How the Police See Us, and How They Train Us to See Them

The true horror of the video is that there is a video at all, that Reynolds knows just what to do.

…Reynolds knows to de-escalate the situation by being reassuring, even encouraging, to the man who just shot her boyfriend. She knows that her boyfriend is likely to die. She knows to document everything, to give her own accounting of events, to create a record.

…“I told him not to reach for it!” the officer shrieks.

“You told him to get his ID, sir,” Reynolds softly corrects. It isn’t until she’s handcuffed in the back of the police cruiser that she finally breaks down and sobs.

… A black person’s rights, even inalienable ones, can be stripped from them without due process. And, almost always, an officer who does so won’t be convicted of any wrongdoing.

…In a vacuum, police officers shouldn’t kill the very citizens they swear to protect.

…In a vacuum, it isn’t natural to pre-emptively shoot people to death, just as, in a vacuum, it isn’t natural to keep your gun trained on a person who has been rendered incapacitated and is bleeding out before you. This is specialized behavior, the sort expected from military forces entering unfamiliar war zones. Soldiers are trained to consider everyone and everything a potential threat, to neutralize any man, woman or child who could potentially cause them harm. The highest priorities are to protect themselves and to accomplish their mission, and that requires the trained dehumanization of the local population. In such an environment, the burden of not killing is lifted from the soldiers, and local people are tasked with the burden of not provoking death.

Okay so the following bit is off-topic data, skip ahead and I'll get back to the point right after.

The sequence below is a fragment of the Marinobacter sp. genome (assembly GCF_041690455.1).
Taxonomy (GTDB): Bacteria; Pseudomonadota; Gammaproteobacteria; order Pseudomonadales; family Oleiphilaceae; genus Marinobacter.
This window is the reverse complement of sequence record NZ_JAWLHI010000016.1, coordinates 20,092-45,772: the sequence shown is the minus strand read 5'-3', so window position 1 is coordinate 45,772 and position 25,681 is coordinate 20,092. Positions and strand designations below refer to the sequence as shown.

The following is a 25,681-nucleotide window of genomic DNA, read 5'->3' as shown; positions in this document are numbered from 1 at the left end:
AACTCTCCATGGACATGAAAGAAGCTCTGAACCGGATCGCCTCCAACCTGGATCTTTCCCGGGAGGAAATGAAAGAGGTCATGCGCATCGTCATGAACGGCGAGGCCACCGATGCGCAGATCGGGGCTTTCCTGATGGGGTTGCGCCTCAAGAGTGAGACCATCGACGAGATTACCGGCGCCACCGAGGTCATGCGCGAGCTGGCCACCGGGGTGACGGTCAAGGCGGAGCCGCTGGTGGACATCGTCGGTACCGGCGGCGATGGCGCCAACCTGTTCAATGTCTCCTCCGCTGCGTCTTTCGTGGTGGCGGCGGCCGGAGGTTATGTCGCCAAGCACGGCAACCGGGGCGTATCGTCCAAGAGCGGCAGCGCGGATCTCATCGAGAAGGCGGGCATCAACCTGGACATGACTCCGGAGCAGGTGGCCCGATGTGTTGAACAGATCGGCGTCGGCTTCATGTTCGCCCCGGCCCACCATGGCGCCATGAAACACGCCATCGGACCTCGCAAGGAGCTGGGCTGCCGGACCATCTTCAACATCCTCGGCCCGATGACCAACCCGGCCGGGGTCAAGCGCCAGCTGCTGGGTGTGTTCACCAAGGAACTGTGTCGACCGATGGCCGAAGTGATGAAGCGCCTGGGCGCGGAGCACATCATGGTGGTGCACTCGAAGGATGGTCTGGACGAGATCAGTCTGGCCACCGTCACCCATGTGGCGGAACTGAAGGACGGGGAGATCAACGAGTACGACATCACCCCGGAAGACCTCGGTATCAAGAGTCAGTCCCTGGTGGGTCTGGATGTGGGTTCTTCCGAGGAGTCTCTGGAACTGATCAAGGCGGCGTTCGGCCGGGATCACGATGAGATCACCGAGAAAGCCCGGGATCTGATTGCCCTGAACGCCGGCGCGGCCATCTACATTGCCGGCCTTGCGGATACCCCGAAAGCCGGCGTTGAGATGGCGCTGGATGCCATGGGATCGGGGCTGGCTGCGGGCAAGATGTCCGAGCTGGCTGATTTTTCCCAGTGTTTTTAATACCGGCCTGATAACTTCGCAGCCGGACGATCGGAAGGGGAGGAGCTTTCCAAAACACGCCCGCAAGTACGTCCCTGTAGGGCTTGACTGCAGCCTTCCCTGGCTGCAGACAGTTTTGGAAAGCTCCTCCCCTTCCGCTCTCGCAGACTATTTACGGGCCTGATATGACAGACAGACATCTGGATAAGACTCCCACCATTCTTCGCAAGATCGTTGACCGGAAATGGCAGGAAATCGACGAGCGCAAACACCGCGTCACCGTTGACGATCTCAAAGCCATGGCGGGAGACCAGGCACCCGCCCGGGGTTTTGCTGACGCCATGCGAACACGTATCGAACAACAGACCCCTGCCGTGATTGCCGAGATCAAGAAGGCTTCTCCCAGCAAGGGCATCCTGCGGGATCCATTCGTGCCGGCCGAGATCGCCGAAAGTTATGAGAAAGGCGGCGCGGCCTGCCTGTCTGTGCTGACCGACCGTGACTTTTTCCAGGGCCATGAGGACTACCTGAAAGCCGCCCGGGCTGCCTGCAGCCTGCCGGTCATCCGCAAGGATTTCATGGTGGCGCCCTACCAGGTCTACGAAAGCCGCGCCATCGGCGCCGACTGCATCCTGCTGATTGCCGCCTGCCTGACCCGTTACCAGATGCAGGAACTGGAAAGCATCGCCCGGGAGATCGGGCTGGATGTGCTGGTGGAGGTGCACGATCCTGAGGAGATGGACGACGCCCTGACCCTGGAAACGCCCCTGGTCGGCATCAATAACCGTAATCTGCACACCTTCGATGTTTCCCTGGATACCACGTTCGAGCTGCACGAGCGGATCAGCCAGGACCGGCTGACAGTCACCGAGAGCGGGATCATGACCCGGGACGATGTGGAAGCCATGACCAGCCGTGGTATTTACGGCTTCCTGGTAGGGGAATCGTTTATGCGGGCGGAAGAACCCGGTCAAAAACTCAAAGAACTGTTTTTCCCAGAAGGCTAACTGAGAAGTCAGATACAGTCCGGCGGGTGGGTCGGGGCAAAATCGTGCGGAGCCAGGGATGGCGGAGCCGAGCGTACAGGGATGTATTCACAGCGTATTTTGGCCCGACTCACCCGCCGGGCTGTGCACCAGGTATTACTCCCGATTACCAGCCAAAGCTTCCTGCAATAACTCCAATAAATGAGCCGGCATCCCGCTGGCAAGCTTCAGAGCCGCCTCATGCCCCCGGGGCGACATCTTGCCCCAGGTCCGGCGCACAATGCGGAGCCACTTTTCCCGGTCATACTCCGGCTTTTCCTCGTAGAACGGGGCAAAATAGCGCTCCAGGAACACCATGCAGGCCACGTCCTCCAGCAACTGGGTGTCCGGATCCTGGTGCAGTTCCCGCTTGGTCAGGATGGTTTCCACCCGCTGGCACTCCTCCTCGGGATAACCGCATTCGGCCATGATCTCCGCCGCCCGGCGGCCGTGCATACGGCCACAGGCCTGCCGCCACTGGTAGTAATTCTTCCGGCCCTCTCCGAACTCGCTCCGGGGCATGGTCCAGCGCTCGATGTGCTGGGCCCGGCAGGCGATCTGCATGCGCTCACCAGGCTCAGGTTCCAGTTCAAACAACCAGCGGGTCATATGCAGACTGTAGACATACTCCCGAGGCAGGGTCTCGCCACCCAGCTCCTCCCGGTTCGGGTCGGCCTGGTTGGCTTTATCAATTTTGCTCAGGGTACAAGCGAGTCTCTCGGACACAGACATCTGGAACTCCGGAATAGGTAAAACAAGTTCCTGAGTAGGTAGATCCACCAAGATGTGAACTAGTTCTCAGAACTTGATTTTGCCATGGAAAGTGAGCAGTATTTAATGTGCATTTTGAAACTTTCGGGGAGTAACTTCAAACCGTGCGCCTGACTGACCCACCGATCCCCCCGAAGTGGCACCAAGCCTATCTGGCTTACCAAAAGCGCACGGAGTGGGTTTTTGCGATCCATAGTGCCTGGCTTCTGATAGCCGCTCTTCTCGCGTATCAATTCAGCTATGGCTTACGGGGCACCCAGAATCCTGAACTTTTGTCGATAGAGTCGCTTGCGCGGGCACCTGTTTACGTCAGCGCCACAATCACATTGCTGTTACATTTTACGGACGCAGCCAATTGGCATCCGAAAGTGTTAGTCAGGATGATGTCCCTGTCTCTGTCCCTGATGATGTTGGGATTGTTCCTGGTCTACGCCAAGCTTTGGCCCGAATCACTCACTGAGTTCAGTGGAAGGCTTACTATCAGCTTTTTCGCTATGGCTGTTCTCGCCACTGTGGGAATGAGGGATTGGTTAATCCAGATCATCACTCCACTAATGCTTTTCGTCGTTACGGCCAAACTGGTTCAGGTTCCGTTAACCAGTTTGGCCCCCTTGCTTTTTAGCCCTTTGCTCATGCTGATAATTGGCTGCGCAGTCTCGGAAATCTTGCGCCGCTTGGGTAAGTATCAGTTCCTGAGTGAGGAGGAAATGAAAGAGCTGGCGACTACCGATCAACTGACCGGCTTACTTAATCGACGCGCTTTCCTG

… This is seen as just, supported by the conceit that black citizens brought this upon themselves. The aggressive posture of the police, the fear that every man reaching for a wallet may be reaching for his weapon, only deepens. And everyone insisting on black citizens’ rights — to life, to due process, even to bear arms — is blamed for instigating violence against the police.

How the Police See Us, and How They Train Us to See Them – The New York Times


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